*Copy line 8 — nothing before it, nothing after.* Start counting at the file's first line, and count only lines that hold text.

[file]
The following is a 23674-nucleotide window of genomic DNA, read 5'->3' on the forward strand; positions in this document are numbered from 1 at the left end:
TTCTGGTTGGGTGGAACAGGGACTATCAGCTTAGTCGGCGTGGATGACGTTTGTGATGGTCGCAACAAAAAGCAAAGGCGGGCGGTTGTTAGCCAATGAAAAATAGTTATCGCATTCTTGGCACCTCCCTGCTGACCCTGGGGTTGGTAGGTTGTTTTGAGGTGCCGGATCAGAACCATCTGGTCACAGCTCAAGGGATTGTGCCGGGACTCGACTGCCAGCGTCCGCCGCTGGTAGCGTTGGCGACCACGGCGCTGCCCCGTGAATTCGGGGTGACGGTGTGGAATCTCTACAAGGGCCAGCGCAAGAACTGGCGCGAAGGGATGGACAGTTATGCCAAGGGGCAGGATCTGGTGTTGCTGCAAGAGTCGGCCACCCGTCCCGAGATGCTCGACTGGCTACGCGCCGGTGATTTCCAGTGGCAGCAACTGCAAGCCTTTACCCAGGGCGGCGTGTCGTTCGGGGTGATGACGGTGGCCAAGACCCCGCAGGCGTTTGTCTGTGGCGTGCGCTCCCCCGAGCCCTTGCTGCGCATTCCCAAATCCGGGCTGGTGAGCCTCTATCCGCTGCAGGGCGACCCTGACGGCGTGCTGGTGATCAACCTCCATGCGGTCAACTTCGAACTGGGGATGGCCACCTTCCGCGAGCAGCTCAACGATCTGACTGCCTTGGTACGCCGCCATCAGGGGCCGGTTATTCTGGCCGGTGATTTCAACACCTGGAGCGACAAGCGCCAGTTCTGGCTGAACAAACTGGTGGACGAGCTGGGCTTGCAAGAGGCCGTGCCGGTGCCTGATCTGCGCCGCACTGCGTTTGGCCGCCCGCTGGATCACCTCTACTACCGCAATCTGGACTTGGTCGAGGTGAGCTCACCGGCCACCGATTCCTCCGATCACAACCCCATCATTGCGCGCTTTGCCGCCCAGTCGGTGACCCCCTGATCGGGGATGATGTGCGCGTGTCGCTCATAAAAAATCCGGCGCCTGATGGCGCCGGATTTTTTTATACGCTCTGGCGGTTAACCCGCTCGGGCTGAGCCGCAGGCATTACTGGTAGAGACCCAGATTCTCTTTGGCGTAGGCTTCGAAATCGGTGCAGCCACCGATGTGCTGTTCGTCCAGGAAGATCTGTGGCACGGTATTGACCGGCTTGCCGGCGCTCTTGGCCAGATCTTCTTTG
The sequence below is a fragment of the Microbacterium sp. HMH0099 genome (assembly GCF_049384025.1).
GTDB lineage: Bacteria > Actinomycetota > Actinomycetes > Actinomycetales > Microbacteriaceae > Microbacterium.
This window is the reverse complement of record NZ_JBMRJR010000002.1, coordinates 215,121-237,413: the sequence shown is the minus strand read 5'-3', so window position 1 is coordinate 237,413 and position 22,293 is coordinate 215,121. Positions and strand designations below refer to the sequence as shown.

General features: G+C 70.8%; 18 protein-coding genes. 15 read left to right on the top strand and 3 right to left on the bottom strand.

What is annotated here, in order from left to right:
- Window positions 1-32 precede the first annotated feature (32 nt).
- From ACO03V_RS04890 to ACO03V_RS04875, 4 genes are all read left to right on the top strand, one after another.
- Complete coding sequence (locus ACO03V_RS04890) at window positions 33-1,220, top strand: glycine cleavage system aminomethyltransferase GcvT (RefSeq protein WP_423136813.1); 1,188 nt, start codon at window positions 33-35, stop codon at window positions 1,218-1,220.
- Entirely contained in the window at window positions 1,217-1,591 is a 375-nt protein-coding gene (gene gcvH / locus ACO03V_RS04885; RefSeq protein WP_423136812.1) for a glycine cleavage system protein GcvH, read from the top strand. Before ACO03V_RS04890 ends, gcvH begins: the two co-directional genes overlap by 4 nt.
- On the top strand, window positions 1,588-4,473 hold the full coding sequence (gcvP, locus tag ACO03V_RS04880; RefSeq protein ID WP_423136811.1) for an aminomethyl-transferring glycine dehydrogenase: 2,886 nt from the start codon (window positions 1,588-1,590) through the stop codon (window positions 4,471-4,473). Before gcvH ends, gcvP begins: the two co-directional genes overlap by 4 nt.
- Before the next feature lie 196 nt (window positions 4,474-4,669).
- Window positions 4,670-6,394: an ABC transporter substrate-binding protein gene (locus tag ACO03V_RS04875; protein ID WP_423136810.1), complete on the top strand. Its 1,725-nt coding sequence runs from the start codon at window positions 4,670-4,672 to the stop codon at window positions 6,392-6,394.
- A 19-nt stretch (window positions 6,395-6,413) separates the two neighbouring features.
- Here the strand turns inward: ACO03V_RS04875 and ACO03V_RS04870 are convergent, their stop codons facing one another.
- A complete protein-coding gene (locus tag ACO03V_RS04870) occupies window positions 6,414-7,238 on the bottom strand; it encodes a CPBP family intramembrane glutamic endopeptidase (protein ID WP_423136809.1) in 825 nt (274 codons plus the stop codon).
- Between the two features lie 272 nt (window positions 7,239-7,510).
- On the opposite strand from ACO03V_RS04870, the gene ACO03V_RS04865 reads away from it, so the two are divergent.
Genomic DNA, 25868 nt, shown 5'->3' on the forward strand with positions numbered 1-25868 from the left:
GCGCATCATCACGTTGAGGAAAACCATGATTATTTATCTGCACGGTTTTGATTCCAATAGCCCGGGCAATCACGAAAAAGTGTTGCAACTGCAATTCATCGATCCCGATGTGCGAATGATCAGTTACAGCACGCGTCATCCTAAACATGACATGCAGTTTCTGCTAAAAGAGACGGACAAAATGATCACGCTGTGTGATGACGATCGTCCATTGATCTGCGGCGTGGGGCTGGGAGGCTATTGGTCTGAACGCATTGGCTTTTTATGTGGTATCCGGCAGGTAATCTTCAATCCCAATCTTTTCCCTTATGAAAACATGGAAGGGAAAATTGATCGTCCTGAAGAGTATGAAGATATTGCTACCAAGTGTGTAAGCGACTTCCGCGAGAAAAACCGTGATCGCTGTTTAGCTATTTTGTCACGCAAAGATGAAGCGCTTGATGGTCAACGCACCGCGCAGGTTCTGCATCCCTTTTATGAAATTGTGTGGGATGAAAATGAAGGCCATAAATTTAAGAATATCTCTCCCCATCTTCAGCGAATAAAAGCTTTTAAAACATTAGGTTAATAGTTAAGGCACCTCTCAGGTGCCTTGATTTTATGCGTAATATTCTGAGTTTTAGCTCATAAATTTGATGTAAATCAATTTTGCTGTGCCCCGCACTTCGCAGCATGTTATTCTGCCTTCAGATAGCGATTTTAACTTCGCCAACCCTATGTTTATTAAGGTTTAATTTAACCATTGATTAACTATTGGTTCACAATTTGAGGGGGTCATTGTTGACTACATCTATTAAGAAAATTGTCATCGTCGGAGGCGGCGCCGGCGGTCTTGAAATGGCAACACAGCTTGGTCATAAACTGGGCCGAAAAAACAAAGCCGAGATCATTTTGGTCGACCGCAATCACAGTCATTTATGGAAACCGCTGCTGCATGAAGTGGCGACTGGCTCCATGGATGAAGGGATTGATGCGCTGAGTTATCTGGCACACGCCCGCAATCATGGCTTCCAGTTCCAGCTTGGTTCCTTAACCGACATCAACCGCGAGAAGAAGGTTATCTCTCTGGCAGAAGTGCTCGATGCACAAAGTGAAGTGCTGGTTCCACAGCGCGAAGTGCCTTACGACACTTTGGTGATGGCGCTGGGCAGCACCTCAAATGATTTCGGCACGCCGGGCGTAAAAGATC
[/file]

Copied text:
- Window positions 1-32 precede the first annotated feature (32 nt).